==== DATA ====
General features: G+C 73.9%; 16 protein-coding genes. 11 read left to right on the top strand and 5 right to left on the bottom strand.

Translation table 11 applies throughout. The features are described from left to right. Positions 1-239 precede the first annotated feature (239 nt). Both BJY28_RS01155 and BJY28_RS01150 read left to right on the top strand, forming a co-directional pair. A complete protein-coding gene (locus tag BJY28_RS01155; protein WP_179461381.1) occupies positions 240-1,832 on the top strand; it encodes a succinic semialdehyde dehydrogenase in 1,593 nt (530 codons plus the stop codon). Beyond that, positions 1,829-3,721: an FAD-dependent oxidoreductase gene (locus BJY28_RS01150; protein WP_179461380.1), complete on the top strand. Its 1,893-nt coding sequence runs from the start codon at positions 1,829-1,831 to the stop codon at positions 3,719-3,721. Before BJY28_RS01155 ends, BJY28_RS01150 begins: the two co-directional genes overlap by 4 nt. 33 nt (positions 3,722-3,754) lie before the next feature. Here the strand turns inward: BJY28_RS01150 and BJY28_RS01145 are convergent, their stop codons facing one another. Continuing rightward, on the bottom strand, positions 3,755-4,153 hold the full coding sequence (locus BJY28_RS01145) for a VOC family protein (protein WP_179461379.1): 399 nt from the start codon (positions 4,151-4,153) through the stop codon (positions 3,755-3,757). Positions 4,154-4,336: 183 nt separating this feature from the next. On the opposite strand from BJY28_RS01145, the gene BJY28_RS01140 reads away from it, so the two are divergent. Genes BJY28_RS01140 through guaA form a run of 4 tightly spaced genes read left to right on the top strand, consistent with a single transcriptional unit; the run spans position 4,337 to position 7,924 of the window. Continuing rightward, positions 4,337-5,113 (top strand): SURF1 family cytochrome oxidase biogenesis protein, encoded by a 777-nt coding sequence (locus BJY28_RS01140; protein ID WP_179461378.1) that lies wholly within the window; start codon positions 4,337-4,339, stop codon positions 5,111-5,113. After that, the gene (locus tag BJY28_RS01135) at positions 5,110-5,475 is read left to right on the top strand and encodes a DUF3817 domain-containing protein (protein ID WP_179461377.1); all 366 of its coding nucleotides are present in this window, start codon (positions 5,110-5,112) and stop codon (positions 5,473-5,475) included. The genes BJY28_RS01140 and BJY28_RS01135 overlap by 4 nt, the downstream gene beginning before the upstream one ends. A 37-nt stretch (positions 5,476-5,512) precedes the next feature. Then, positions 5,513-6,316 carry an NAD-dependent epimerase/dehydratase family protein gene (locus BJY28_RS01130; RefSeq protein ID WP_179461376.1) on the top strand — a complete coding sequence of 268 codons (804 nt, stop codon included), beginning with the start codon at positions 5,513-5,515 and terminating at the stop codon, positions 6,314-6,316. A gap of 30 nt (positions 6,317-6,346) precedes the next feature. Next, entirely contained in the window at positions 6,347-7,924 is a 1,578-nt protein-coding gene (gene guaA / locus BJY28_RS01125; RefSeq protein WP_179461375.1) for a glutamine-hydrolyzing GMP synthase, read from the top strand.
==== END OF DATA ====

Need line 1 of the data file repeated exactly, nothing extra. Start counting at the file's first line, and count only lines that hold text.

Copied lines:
General features: G+C 73.9%; 16 protein-coding genes. 11 read left to right on the top strand and 5 right to left on the bottom strand.